Thursday, 25 December 2014

The Jagannath Temple of Mahesh, Serampore

The giant chariot or "Rath" of Jagannath at Mahesh
One of the earliest mentions of the village of Mahesh (pronounced Maa-hesh), now part of the town of Serampore in the Hooghly district of West Bengal, occurs in the works of 15th century poet Bipradas Pipilai. Bipradas is known as one of the contributors to the “Manasamangal” genre, and for having written many of the stories of “Chand Saudagar”. His descriptions of Mahesh are probably from around 1495. But the cult of Jagannath in Mahesh is much older than that. The area was probably under the rule of Oriya Kings, and as Lord Jagannath (Anglicized to Juggernaut) was the royal family’s deity of choice, it found acceptance among subjects here. Mahesh today, remains a centre of Jagannath worship, and is home to the second oldest “Rath Yatra” or car festival in India, after Puri. The story goes that Dhrubananda Brahmachari, a devout man of Mahesh had travelled to Puri to worship Lord Jagannath. It was his desire to give the deity “bhog” with his own hands, but this was prevented by the temple authorities. But right after this debacle, Lord Jagannath himself appeared to the heartbroken Dhrubananda in his dreams, commanding him to return to Mahesh, where he would appear to his devotee. Dhrubananda followed the instruction, returned to Mahesh, and by one account found an idol of Lord Jagannath trapped in the sands of the Ganges’ bank. An alternative version says Lord Jagannath had promised to provide to Dhrubananda, a Daru-Bramha, or the trunk of a Neem tree, out of which Dhrubananda had the idols carved out. These idols were that of Lord Jagannath, his brother Balarama, and sister, Subhadra. They were installed in the original Mahesh temple which dates back to 1397. But this temple is no longer in existence.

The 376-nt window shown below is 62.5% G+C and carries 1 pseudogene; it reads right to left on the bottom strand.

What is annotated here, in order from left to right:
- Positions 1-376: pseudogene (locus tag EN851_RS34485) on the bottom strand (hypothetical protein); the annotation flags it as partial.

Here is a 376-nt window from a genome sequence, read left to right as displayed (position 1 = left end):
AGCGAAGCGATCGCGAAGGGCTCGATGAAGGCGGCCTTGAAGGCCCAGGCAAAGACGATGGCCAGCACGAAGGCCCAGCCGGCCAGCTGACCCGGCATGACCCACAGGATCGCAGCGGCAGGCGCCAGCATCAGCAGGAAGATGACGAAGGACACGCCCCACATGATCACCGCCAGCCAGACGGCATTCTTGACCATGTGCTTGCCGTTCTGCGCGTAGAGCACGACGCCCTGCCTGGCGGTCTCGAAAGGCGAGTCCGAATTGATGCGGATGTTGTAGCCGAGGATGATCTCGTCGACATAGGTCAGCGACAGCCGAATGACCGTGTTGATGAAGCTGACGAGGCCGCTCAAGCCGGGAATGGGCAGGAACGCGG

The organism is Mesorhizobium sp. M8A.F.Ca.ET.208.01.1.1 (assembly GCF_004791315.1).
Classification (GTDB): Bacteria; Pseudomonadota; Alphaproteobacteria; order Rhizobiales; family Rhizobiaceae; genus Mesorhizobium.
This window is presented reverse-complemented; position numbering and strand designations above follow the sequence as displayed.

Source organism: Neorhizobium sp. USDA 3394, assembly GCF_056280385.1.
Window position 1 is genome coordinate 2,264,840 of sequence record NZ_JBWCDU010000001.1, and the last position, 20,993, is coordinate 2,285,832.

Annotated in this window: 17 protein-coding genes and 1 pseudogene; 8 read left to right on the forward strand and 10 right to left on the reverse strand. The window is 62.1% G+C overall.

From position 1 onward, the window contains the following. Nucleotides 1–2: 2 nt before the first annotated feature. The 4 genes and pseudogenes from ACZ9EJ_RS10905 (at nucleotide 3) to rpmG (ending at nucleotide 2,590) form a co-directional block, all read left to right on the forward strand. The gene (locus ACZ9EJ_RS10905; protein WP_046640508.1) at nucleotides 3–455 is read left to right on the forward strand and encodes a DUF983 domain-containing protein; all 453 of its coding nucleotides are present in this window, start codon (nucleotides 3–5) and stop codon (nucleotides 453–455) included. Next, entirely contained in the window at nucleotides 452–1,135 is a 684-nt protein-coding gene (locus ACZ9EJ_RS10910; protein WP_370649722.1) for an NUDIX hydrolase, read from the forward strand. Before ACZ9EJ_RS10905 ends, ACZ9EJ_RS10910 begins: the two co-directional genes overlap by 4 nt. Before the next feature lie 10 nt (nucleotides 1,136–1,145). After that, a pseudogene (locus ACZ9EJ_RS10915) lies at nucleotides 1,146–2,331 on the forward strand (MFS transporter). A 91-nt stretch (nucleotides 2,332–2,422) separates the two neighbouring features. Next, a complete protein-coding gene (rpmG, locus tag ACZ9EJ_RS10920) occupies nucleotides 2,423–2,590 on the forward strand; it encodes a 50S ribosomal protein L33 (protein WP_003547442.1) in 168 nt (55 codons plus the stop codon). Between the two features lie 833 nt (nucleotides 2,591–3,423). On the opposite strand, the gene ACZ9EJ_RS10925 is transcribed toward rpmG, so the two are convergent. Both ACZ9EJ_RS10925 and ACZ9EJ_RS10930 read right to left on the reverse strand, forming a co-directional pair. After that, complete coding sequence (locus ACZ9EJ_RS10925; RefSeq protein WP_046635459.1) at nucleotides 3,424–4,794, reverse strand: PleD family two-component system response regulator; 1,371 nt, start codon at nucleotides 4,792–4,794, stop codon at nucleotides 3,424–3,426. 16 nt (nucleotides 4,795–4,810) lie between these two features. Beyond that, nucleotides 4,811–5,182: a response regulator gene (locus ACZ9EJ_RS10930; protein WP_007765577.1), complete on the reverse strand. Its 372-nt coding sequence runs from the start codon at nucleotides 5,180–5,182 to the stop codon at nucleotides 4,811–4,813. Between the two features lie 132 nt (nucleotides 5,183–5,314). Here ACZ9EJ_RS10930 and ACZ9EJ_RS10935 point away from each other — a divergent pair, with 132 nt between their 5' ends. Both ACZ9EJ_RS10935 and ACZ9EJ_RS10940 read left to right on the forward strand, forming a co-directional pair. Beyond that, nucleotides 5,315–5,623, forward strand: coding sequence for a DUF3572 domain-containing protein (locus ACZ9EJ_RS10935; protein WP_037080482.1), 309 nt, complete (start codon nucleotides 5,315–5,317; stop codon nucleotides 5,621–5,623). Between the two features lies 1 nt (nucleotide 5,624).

Friday, 19 December 2014

Mysore Palace

Let me begin with something basic that many Indians are unaware of. When I say Mysore, do you immediately think of Tipu Sultan? In that case, you should know that Tipu and his father Hyder Ali are just one small island in the ocean of the Wadiyar reign. The Wadiyars (sometimes spelt Wodeyar) were the Hindu kings of the Kingdom of Mysore. Starting with Yaduraya Wadiyar in 1399, they ruled Mysore almost uninterrupted right up to Independence. Hyder Ali and Tipu Sultan usurped power through military might and ruled Mysore from 1761 to 1799. Their colluding with the French thoroughly alarmed the East India Company, which ultimately defeated Tipu and restored the Wadiyars to the throne, albeit with a serious caveat. Large parts of the Kingdom had to be ceded to the English, and what remained became in effects a British dependency, with a Chief Commissioner, a.k.a. “resident” dictating much of the King’s decisions.

Sunday, 14 December 2014

The Residency, Lucknow

“If we succeed in sweeping them all away, or absorbing them, we shall be at the mercy of our native army, and they will see it; and accidents may possibly occur to unite them, or a great portion of them, in some desperate act…the best provision against it seems to me to be the maintenance of native rulers, whose confidence and affection can be engaged, and administrations improved under judicious management” - Major-general Sir William Henry Sleeman to Lord Dalhousie from Jhansi, 24th September, 1848